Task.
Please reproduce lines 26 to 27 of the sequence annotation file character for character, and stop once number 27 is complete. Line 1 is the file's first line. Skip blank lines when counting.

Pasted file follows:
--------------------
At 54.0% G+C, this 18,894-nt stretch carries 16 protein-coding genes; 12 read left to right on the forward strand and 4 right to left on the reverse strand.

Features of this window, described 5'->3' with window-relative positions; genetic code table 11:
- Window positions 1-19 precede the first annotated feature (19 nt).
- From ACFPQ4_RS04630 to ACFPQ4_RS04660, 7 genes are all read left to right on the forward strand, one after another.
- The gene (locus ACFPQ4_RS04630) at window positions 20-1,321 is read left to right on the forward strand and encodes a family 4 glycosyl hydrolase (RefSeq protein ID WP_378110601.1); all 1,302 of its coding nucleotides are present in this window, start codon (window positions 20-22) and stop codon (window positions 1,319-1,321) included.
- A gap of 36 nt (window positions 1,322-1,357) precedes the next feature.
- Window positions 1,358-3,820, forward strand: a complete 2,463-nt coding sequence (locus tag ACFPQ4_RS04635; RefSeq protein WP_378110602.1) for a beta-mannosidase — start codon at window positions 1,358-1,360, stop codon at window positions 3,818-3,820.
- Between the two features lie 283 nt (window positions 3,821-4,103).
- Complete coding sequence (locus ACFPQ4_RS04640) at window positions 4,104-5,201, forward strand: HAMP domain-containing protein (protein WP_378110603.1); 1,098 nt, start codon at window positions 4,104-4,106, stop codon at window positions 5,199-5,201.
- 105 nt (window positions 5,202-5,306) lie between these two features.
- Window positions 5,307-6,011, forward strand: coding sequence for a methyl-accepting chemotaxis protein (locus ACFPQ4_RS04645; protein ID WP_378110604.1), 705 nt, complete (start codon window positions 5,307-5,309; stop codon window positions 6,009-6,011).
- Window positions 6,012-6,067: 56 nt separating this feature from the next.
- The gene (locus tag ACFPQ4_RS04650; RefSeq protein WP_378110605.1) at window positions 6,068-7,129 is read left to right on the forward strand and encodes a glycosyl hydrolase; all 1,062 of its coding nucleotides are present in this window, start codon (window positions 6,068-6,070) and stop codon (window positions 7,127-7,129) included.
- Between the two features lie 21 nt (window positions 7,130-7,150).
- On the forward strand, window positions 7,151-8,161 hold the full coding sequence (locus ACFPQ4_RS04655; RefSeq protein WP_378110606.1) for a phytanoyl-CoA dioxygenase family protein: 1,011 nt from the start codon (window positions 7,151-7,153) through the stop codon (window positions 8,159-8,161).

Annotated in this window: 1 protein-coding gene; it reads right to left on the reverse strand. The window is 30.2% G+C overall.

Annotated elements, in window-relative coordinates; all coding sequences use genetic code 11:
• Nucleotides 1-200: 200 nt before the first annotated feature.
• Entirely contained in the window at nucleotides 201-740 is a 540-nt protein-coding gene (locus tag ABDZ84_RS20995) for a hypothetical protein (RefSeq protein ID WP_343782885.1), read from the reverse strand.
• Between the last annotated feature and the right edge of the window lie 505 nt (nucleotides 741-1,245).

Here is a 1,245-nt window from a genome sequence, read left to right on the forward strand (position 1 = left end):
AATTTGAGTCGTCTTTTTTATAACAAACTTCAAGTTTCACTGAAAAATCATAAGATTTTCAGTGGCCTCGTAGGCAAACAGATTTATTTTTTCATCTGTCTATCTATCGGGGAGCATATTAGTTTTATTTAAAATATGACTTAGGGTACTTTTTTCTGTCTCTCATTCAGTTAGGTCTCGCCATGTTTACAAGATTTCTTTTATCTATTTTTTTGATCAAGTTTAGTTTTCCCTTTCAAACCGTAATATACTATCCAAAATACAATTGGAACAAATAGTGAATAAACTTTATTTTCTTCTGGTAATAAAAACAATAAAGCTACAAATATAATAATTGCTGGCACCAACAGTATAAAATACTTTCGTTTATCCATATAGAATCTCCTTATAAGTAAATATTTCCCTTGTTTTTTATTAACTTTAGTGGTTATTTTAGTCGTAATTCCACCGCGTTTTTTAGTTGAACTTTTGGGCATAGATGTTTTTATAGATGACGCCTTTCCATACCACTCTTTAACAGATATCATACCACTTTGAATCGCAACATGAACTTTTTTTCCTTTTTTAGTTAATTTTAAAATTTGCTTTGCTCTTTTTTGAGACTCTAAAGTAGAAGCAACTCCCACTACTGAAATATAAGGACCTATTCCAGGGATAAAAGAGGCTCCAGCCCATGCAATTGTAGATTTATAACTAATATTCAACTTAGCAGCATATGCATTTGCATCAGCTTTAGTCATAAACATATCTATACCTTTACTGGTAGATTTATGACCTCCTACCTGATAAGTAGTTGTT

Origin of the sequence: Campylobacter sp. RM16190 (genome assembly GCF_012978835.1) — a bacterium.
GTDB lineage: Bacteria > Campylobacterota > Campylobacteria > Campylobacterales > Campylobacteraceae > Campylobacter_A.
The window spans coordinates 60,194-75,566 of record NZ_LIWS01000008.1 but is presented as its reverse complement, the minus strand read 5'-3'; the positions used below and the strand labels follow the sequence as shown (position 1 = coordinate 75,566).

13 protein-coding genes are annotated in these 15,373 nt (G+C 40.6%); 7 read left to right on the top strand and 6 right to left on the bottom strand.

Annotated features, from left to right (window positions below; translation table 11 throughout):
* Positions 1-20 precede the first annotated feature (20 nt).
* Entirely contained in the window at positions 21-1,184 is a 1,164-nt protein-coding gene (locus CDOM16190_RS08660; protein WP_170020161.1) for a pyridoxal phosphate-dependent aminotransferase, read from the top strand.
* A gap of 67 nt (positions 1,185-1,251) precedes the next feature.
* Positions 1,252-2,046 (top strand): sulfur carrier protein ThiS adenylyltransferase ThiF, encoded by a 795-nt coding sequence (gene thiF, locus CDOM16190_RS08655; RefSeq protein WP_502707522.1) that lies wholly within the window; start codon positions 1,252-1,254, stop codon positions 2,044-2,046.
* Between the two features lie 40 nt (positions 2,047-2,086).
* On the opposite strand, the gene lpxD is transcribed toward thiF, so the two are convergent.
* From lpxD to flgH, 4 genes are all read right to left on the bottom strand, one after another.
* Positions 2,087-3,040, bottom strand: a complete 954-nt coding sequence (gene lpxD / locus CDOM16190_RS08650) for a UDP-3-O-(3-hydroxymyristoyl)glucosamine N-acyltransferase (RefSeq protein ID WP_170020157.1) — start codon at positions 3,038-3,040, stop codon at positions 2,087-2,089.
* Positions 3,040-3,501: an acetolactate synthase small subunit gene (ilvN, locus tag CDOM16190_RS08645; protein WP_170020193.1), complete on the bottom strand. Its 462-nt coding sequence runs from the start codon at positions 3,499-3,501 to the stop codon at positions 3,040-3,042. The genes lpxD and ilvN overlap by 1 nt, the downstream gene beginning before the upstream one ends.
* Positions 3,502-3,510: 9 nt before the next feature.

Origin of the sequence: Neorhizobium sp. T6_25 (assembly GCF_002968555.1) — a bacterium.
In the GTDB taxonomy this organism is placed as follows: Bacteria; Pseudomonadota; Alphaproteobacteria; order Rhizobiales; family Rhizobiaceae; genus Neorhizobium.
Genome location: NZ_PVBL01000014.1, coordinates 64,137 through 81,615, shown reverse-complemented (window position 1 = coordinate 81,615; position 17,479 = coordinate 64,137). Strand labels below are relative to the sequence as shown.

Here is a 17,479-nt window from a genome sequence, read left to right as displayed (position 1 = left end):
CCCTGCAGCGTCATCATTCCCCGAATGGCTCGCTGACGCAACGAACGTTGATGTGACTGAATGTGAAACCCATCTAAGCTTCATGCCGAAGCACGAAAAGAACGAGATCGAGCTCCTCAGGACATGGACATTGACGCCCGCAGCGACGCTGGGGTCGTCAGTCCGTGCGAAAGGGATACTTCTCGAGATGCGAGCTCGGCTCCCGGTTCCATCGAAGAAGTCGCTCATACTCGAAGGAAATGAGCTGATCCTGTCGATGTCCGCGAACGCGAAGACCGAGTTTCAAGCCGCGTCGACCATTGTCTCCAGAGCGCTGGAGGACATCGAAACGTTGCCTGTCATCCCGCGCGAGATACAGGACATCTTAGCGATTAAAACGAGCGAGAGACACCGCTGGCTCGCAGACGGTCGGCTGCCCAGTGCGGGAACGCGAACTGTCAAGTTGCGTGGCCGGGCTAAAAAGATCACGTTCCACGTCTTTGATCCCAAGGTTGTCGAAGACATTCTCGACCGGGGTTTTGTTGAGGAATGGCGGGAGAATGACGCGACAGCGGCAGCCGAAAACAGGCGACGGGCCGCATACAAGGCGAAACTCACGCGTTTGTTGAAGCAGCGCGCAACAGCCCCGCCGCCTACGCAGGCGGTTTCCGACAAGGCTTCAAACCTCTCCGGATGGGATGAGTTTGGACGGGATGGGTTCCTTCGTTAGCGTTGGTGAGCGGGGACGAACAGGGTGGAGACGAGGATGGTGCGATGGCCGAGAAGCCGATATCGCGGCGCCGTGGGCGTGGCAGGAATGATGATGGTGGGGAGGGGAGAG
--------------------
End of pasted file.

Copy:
13 protein-coding genes are annotated in these 15,373 nt (G+C 40.6%); 7 read left to right on the top strand and 6 right to left on the bottom strand.

Annotated features, from left to right (window positions below; translation table 11 throughout):